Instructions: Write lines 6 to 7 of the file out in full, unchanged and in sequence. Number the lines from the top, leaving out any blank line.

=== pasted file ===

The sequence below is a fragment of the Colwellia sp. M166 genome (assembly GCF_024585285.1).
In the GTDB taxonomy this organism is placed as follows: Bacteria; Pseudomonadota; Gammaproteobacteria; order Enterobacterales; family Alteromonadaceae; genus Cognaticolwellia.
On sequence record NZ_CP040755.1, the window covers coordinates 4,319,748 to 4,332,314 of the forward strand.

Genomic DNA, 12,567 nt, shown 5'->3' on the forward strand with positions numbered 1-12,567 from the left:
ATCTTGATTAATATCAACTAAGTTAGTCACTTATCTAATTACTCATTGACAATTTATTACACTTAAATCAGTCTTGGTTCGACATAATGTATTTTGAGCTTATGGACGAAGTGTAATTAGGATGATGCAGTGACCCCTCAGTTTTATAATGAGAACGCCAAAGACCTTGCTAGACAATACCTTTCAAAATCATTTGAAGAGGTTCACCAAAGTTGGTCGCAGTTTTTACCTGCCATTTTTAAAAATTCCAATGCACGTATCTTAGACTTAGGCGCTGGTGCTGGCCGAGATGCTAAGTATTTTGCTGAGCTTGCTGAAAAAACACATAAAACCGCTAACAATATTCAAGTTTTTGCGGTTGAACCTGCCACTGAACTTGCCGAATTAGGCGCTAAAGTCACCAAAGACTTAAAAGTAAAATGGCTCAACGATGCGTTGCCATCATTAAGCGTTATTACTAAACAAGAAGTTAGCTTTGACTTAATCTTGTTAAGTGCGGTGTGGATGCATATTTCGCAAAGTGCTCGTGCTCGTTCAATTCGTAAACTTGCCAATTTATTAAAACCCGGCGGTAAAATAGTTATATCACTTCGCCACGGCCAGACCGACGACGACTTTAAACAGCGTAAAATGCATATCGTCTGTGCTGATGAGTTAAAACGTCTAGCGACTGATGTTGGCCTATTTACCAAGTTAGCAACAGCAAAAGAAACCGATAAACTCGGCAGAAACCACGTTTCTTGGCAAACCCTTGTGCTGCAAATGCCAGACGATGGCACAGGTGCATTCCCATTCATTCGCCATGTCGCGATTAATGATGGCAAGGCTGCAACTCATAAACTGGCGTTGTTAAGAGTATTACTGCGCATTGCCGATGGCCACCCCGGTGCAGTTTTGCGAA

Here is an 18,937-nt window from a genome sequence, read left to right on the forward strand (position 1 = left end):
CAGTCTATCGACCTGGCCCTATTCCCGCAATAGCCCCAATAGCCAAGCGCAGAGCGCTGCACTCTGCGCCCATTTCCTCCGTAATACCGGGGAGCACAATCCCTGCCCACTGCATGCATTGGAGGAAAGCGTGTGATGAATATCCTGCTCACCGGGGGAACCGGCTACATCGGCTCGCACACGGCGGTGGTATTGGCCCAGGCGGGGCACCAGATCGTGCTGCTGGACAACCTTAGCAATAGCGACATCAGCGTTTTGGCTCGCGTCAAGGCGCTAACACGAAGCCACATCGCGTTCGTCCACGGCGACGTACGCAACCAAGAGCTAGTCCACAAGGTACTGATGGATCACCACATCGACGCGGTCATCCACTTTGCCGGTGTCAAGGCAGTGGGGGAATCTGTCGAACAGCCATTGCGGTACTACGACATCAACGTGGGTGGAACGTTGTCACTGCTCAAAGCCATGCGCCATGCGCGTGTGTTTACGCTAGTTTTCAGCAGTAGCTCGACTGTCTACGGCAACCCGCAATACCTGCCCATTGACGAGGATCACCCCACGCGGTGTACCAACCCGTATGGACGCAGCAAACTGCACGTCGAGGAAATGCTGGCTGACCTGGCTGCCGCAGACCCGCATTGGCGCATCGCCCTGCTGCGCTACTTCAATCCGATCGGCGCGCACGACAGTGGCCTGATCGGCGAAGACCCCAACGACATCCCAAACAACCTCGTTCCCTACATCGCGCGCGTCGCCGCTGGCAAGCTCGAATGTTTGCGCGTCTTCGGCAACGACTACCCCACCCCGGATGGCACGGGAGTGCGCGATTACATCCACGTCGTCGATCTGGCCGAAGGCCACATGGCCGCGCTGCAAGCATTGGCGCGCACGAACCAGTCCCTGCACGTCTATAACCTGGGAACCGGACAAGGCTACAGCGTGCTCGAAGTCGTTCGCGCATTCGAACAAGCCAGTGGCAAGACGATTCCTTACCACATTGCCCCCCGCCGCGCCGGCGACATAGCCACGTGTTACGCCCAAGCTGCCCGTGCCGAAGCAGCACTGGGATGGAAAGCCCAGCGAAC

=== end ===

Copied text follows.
Here is an 18,937-nt window from a genome sequence, read left to right on the forward strand (position 1 = left end):
CAGTCTATCGACCTGGCCCTATTCCCGCAATAGCCCCAATAGCCAAGCGCAGAGCGCTGCACTCTGCGCCCATTTCCTCCGTAATACCGGGGAGCACAATCCCTGCCCACTGCATGCATTGGAGGAAAGCGTGTGATGAATATCCTGCTCACCGGGGGAACCGGCTACATCGGCTCGCACACGGCGGTGGTATTGGCCCAGGCGGGGCACCAGATCGTGCTGCTGGACAACCTTAGCAATAGCGACATCAGCGTTTTGGCTCGCGTCAAGGCGCTAACACGAAGCCACATCGCGTTCGTCCACGGCGACGTACGCAACCAAGAGCTAGTCCACAAGGTACTGATGGATCACCACATCGACGCGGTCATCCACTTTGCCGGTGTCAAGGCAGTGGGGGAATCTGTCGAACAGCCATTGCGGTACTACGACATCAACGTGGGTGGAACGTTGTCACTGCTCAAAGCCATGCGCCATGCGCGTGTGTTTACGCTAGTTTTCAGCAGTAGCTCGACTGTCTACGGCAACCCGCAATACCTGCCCATTGACGAGGATCACCCCACGCGGTGTACCAACCCGTATGGACGCAGCAAACTGCACGTCGAGGAAATGCTGGCTGACCTGGCTGCCGCAGACCCGCATTGGCGCATCGCCCTGCTGCGCTACTTCAATCCGATCGGCGCGCACGACAGTGGCCTGATCGGCGAAGACCCCAACGACATCCCAAACAACCTCGTTCCCTACATCGCGCGCGTCGCCGCTGGCAAGCTCGAATGTTTGCGCGTCTTCGGCAACGACTACCCCACCCCGGATGGCACGGGAGTGCGCGATTACATCCACGTCGTCGATCTGGCCGAAGGCCACATGGCCGCGCTGCAAGCATTGGCGCGCACGAACCAGTCCCTGCACGTCTATAACCTGGGAACCGGACAAGGCTACAGCGTGCTCGAAGTCGTTCGCGCATTCGAACAAGCCAGTGGCAAGACGATTCCTTACCACATTGCCCCCCGCCGCGCCGGCGACATAGCCACGTGTTACGCCCAAGCTGCCCGTGCCGAAGCAGCACTGGGATGGAAAGCCCAGCGAAC